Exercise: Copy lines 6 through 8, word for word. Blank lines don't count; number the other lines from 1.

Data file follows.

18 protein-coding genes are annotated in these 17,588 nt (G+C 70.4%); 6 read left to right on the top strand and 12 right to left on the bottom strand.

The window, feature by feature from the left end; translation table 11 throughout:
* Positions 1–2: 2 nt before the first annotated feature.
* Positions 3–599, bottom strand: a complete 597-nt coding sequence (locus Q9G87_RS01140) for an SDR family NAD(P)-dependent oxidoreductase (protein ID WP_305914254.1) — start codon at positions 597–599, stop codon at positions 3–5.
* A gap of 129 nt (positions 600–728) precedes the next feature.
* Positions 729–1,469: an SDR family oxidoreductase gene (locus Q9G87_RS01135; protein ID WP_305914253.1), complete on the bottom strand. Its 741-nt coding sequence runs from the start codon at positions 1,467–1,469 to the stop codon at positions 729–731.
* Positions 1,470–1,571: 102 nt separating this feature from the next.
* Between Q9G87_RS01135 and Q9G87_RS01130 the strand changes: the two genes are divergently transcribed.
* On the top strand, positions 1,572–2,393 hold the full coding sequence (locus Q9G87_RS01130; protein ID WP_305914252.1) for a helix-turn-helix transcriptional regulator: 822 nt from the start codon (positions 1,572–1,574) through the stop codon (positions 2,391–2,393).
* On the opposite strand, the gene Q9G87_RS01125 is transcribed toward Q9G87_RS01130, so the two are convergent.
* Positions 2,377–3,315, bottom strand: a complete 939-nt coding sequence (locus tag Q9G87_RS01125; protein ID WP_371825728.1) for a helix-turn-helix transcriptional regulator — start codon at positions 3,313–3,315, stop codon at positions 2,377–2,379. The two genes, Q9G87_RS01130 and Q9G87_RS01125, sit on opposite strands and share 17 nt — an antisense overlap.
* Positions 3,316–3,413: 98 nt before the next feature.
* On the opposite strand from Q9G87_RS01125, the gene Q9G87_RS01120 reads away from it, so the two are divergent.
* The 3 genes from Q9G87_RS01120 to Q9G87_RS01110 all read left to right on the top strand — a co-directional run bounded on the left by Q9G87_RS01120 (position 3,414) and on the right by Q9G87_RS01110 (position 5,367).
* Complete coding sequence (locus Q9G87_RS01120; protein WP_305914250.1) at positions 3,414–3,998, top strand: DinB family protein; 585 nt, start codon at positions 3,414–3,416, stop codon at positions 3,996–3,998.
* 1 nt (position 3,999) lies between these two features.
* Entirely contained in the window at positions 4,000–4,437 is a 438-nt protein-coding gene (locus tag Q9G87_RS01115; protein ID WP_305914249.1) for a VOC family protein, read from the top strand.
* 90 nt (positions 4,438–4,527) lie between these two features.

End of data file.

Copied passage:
* Positions 729–1,469: an SDR family oxidoreductase gene (locus Q9G87_RS01135; protein ID WP_305914253.1), complete on the bottom strand. Its 741-nt coding sequence runs from the start codon at positions 1,467–1,469 to the stop codon at positions 729–731.
* Positions 1,470–1,571: 102 nt separating this feature from the next.
* Between Q9G87_RS01135 and Q9G87_RS01130 the strand changes: the two genes are divergently transcribed.